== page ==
"What worked is not just the physical aspect," Scognamiglio said. "It's not just our press, our defense or Moylan making us be intense 100 percent of the time. I think it's all that, but it's also everybody wanting it and doing it for the seniors and each other. It's motivation from people saying we weren't going to do well. It's wanting to prove them wrong."

That focus on defense and fast-paced offense is a perfect fit for Scognamiglio, who said she and her team thrive on their ability to attack quickly on offense.

"I like when one of our posts, or anybody, gets a rebound and gets it out to me quickly and I can hit somebody on the fly," Scognamiglio said. "I like fast breaking. What we do best is when we're running. That and the press."

Playing with DeCourcey, the Pirates' other co-captain, also helps. 

"They've done an excellent job," Moylan said. "They know what's required of them. They respect each other. They bring out the best in each other. Senior year is always different. Kids know how important it is, how much they want it. Senior year, everything comes together."

"It was either Moylan or (girls soccer head coach Tim) Peabody who told us at the beginning of the season that we read each other's minds," Scognamiglio said. "We work really well together. Being captains together in soccer and now basketball, we feed off each other and we know how to communicate with other players."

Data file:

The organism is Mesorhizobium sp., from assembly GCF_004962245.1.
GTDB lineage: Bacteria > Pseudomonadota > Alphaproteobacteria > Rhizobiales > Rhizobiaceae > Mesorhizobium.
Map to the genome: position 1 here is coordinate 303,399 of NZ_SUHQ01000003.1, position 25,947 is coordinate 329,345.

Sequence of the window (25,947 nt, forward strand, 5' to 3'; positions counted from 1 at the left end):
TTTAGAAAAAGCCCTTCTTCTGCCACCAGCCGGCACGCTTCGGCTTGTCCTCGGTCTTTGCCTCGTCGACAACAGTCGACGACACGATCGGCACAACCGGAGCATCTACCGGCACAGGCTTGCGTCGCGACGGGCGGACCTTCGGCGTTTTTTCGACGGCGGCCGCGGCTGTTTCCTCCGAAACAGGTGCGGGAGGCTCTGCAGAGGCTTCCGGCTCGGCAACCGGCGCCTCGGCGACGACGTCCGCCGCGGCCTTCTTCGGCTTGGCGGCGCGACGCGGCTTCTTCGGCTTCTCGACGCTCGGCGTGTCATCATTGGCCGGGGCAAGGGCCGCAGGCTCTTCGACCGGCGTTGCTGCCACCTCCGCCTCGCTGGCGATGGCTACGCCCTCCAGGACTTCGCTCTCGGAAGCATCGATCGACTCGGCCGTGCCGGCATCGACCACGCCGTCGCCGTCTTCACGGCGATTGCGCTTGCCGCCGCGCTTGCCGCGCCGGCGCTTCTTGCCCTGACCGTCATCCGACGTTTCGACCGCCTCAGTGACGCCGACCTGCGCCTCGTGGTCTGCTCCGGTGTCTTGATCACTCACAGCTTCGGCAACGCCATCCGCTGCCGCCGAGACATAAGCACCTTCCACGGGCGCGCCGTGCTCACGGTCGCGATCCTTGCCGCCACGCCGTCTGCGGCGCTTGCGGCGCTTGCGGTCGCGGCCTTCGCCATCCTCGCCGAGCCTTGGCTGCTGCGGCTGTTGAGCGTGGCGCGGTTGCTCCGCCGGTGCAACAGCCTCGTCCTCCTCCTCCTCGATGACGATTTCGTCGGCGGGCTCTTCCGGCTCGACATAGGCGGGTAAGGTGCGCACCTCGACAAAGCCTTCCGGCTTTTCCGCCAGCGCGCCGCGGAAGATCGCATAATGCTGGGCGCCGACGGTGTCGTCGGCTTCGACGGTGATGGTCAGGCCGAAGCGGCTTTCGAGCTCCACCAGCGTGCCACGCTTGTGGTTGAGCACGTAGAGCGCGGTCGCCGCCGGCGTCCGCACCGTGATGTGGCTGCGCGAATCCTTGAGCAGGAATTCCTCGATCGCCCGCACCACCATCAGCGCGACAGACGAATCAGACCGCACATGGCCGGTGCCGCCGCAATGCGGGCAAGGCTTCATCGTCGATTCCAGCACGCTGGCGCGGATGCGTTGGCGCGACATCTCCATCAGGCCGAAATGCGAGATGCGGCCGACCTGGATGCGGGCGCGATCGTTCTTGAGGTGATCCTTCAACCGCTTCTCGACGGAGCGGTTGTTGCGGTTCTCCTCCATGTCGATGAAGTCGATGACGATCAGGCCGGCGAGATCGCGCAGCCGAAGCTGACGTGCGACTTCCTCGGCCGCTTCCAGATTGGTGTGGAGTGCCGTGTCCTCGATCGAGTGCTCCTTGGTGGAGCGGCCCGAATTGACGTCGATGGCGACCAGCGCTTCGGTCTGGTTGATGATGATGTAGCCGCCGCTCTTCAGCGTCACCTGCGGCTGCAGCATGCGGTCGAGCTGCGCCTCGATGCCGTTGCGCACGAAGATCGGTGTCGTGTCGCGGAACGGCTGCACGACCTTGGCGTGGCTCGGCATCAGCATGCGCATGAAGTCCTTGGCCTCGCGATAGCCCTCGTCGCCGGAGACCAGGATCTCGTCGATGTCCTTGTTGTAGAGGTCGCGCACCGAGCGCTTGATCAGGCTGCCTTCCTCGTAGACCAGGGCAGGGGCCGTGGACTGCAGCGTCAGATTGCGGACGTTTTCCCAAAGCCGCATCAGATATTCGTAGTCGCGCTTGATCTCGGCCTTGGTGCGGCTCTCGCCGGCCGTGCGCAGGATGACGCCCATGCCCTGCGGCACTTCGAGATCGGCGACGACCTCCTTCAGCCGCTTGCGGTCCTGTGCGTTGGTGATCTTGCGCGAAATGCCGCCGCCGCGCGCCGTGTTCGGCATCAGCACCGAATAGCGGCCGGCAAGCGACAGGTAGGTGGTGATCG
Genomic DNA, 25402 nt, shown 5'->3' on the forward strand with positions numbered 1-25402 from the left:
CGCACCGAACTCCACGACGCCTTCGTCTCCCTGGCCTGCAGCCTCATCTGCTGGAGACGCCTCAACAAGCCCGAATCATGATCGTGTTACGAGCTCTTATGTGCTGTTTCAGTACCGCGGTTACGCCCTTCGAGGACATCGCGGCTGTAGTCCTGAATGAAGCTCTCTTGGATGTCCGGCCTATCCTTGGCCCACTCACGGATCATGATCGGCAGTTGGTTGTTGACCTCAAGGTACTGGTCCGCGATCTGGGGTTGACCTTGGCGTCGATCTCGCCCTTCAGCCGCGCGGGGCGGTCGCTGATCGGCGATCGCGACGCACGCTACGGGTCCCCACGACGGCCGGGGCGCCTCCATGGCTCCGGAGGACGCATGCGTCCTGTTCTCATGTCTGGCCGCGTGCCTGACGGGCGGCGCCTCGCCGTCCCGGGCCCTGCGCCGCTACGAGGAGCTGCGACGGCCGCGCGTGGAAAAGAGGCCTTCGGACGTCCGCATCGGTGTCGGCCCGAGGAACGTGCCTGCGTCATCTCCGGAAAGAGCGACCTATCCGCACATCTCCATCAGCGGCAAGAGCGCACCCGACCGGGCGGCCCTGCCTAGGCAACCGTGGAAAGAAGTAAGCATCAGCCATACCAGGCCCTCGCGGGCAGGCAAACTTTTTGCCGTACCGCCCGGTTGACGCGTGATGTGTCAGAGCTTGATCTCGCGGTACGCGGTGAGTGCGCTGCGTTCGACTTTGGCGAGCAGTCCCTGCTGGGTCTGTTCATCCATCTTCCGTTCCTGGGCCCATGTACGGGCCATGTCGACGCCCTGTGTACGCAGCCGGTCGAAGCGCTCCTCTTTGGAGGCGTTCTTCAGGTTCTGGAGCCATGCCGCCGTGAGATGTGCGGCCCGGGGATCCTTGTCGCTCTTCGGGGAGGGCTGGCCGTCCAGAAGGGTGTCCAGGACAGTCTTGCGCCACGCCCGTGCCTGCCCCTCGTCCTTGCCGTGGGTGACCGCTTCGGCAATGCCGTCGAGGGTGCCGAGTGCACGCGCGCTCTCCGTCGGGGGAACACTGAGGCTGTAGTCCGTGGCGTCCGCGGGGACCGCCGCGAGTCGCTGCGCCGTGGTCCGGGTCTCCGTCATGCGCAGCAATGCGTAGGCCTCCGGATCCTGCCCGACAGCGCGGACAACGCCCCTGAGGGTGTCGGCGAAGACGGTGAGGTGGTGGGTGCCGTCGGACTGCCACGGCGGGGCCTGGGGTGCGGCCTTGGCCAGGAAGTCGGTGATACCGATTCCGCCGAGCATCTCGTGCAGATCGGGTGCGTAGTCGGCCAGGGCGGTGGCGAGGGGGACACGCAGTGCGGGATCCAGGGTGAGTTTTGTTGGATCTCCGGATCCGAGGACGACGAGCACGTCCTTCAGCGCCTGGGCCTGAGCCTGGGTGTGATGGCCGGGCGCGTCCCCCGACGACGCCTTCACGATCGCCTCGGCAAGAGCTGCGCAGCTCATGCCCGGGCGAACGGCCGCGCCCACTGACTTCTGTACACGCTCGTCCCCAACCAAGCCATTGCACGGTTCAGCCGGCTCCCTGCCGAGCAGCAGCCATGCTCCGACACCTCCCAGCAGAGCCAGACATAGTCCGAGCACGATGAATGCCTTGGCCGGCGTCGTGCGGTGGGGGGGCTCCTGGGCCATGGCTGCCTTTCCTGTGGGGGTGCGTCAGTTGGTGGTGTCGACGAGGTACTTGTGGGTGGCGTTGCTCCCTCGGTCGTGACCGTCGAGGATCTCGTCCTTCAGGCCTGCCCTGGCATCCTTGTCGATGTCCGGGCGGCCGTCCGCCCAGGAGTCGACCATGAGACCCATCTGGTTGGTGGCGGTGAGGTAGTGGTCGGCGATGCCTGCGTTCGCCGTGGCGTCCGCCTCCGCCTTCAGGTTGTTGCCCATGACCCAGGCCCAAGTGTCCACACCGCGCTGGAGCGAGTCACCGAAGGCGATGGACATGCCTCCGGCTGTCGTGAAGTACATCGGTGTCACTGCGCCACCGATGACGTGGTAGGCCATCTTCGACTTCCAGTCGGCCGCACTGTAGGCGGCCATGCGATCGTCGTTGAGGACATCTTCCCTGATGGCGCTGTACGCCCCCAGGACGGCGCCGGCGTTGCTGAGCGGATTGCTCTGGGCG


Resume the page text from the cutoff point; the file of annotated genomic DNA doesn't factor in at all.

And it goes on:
Moylan relentlessly talks about getting better no matter what her team just accomplished, something she continues to see in her point guard. She also said that although Scognamiglio downplays her shooting, she has become a better scorer this year.

"She has gotten better and she's gotten a lot stronger this year than she was last year," Moylan said. "She's grown more into her body. She keeps on getting better. She keeps improving. It's great to see. 

"She scores more this year than last year. She's getting double figures almost every game. She's more consistent with that. She doesn't consider herself a big scorer, but she is. The last couple years she hadn't had to. This year we need her to score a little more."